Face Value (1981)


 
1.In The Air Tonight 2.This Must Be Love 3.Behind the Lines 4.The Roof is Leaking 5.Droned 6.Hand in Hand 7.I Missed Again 8.You Know What I Mean 9.I'm Not Moving 10.Thunder and Lightning 11.If Leaving Me Is Easy 12.Tomorrow Never Knows

 

The super group Genesis had recorded a total of ten albums since Phil Collins had joined the band in 1971. Collins almost left the band for good in 1979 since he needed time to try to heal his failing marriage. Fortunately, the other two members decided on a temporary hiatus as well to record solo efforts, and when Collins was unable to reconcile with his wife, he suddenly had a lot of extra time on his hands. He decided to mirror his band mates and record a solo album of his own. It probably seemed an ambitious project since he was always the least musical of Genesis and has always maintained that his contribution to the band was always far less than the other two members.

It surprised everyone, most notably Collins himself, when he would soon become one of the most popular solo artists to emerge in the enitre decade of the 1980's. This joyous ride began with the release of this album, and many maintain that it's still his best to date. Probably since there really weren't any high expectations, Collins was free to experiment in the studio and record whatever he felt like. This is a very honest release that wasn't trying to make a lot of hits, and quite frankly, there's very little on this album that could be considered radio friendly.

The song that everyone knows, In The Air Tonight, was released as a single, but this was one of those rare gems that didn't necessarily do that well upon first release but seemed to get more popular with age. It might have cracked the top 20, but years later it became a staple in eveything from the Miami Vice Television Show to countless benefit performances. It doesn't sound much like a hit single would, perhaps that's what makes it so special? One thing that made Collins such a breath of fresh air was that he was a big pioneer in using his drums as key instruments in his songs, instead of just as a backing rhythm section. You can't miss this fact on this song in particular.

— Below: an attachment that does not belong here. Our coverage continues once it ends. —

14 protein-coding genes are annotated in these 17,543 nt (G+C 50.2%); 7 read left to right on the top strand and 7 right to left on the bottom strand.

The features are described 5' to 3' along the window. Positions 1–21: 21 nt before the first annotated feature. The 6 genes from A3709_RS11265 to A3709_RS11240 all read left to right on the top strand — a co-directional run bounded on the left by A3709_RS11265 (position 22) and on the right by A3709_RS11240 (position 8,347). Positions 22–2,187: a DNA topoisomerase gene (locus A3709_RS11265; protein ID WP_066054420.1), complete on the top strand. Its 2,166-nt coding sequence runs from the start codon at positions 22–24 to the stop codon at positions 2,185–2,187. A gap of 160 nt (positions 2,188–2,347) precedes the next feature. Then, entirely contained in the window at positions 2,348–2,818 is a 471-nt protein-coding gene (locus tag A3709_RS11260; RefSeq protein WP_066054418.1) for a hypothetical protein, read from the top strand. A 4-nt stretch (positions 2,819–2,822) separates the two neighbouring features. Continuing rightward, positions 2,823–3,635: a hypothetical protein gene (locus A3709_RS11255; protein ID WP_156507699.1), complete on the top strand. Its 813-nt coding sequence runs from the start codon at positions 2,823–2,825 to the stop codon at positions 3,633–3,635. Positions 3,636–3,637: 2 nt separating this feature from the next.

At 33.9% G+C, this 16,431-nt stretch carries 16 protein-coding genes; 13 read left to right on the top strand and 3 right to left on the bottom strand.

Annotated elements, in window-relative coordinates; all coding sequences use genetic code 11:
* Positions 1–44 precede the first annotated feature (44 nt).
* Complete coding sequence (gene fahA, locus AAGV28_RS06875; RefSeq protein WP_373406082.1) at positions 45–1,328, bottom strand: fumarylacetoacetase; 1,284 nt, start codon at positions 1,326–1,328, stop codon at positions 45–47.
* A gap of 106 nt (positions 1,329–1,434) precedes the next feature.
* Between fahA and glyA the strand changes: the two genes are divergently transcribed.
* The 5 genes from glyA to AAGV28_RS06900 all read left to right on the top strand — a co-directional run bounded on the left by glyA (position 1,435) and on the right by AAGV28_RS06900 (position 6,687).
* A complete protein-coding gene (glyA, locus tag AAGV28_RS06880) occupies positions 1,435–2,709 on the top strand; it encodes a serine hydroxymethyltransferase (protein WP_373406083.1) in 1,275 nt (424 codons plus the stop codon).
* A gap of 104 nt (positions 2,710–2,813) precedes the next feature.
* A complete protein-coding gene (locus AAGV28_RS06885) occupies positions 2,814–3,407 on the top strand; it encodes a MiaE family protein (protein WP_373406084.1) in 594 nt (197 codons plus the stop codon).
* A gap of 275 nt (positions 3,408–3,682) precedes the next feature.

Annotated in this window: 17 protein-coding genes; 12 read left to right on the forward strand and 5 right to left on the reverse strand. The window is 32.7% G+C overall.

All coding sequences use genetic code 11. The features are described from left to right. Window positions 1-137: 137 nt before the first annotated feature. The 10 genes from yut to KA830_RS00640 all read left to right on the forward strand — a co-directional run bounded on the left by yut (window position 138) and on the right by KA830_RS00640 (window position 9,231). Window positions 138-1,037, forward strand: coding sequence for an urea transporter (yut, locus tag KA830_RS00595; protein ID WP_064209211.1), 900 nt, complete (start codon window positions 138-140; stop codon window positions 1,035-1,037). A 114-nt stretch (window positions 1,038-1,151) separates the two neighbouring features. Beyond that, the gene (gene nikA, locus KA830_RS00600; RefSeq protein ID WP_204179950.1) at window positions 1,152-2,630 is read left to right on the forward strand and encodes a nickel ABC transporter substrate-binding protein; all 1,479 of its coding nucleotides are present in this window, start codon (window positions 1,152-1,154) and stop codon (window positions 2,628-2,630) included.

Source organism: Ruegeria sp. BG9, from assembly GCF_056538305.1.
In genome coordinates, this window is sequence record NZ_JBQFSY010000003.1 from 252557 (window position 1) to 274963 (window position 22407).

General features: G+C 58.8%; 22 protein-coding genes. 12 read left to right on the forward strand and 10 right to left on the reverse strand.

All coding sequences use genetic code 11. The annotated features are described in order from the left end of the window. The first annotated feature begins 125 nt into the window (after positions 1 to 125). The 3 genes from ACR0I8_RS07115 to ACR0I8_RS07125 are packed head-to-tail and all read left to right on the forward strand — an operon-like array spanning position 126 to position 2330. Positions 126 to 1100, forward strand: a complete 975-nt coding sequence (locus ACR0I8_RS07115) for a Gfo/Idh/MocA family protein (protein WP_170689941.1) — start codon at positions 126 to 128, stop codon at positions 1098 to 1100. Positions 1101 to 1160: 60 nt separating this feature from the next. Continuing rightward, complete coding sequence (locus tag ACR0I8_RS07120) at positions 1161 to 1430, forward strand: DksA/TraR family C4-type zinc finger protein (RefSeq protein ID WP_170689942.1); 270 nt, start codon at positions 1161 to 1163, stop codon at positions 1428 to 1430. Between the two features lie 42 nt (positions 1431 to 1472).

Collins would show his love for Jazzy interpretations complete with brass sections on several songs on each of his earlier albums, and he would rarely dissappoint. This album features this style on songs such as I Missed Again (the first single and video) and Behind the Lines (the only Genesis song to ever appear on a Phil Collins solo album). He would also be well known for his tender romantic ballads that he also pulled off extremely well, although the only one on this collection is the beautiful (and sadly overlooked) If Leaving Me Is Easy.

Most of the rest of the album is pretty experimental and wouldn't, for the most part, be repeated on later efforts. The only other semi-radio friendly piece is probably This Must Be Love which probably has just enough quirky keyboard effects that would keep an otherwise pleasant melody to go mainstream. He experiments with the banjo even, on the semi-folksie The Roof is Leaking that somehow manages to segue into the lighly apocalyptic Droned only to further emerge in the instrumental plead for world unity on Hand in Hand.

The material on the latter half isn't quite as heavy but can be equally as melancholy. His marriage woes show up in the simple You Know What I Mean and the up tempo I'm Not Moving. He closes the album with an odd choice, a remake of The Beatles' Tomorrow Never Knows (for those who don't follow the Beatles, this was one of their weirdest tracks ever. Done with only one chord and tons of acid). Collins' spin of the song again has enough variety to make it a worthwhile listen.

For the next twelve years, Collins would alternate between a solo album and a Genesis song - throwing in a lot of other musical extras (duets, soundtracks, etc.) that would escalate his popularity along with Genesis well into the 1990's. The sound would become more commercial, which is not necessarily a dissappointment, but the earlier expermiental stuff featured here is rightly considered among his very best.

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